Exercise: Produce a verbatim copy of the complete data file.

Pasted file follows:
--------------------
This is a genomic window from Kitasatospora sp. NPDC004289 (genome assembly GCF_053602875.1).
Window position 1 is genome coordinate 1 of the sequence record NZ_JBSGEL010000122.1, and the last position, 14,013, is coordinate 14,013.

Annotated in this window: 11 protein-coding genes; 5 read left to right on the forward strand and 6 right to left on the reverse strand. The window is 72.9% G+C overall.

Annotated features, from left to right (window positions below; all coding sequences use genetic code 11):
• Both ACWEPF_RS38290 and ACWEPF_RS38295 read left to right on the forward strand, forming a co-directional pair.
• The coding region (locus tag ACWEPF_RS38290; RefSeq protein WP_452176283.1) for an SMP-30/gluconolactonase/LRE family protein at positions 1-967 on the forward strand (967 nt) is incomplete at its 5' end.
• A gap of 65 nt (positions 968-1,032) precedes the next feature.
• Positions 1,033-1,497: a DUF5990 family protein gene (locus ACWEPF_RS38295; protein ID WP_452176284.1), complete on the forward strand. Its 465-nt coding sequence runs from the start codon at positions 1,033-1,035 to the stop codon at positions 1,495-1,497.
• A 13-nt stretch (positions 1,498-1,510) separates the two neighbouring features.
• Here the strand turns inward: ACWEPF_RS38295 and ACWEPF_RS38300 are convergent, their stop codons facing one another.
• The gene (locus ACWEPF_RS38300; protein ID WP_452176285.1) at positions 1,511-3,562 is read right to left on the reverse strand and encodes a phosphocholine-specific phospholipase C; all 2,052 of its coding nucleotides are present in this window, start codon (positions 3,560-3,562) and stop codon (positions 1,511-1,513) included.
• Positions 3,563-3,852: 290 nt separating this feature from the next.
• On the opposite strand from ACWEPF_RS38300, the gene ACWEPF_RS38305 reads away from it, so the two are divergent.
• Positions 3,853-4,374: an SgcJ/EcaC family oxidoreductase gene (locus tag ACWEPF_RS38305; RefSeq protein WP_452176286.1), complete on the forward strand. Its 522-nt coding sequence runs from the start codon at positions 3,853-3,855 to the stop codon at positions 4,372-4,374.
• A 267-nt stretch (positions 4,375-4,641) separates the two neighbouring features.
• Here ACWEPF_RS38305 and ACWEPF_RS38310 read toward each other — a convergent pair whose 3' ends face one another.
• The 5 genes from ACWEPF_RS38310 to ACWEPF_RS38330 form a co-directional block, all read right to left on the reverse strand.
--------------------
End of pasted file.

This is a genomic window from Kitasatospora sp. NPDC004289 (genome assembly GCF_053602875.1).
Window position 1 is genome coordinate 1 of the sequence record NZ_JBSGEL010000122.1, and the last position, 14,013, is coordinate 14,013.

Annotated in this window: 11 protein-coding genes; 5 read left to right on the forward strand and 6 right to left on the reverse strand. The window is 72.9% G+C overall.

Annotated features, from left to right (window positions below; all coding sequences use genetic code 11):
• Both ACWEPF_RS38290 and ACWEPF_RS38295 read left to right on the forward strand, forming a co-directional pair.
• The coding region (locus tag ACWEPF_RS38290; RefSeq protein WP_452176283.1) for an SMP-30/gluconolactonase/LRE family protein at positions 1-967 on the forward strand (967 nt) is incomplete at its 5' end.
• A gap of 65 nt (positions 968-1,032) precedes the next feature.
• Positions 1,033-1,497: a DUF5990 family protein gene (locus ACWEPF_RS38295; protein ID WP_452176284.1), complete on the forward strand. Its 465-nt coding sequence runs from the start codon at positions 1,033-1,035 to the stop codon at positions 1,495-1,497.
• A 13-nt stretch (positions 1,498-1,510) separates the two neighbouring features.
• Here the strand turns inward: ACWEPF_RS38295 and ACWEPF_RS38300 are convergent, their stop codons facing one another.
• The gene (locus ACWEPF_RS38300; protein ID WP_452176285.1) at positions 1,511-3,562 is read right to left on the reverse strand and encodes a phosphocholine-specific phospholipase C; all 2,052 of its coding nucleotides are present in this window, start codon (positions 3,560-3,562) and stop codon (positions 1,511-1,513) included.
• Positions 3,563-3,852: 290 nt separating this feature from the next.
• On the opposite strand from ACWEPF_RS38300, the gene ACWEPF_RS38305 reads away from it, so the two are divergent.
• Positions 3,853-4,374: an SgcJ/EcaC family oxidoreductase gene (locus tag ACWEPF_RS38305; RefSeq protein WP_452176286.1), complete on the forward strand. Its 522-nt coding sequence runs from the start codon at positions 3,853-3,855 to the stop codon at positions 4,372-4,374.
• A 267-nt stretch (positions 4,375-4,641) separates the two neighbouring features.
• Here ACWEPF_RS38305 and ACWEPF_RS38310 read toward each other — a convergent pair whose 3' ends face one another.
• The 5 genes from ACWEPF_RS38310 to ACWEPF_RS38330 form a co-directional block, all read right to left on the reverse strand.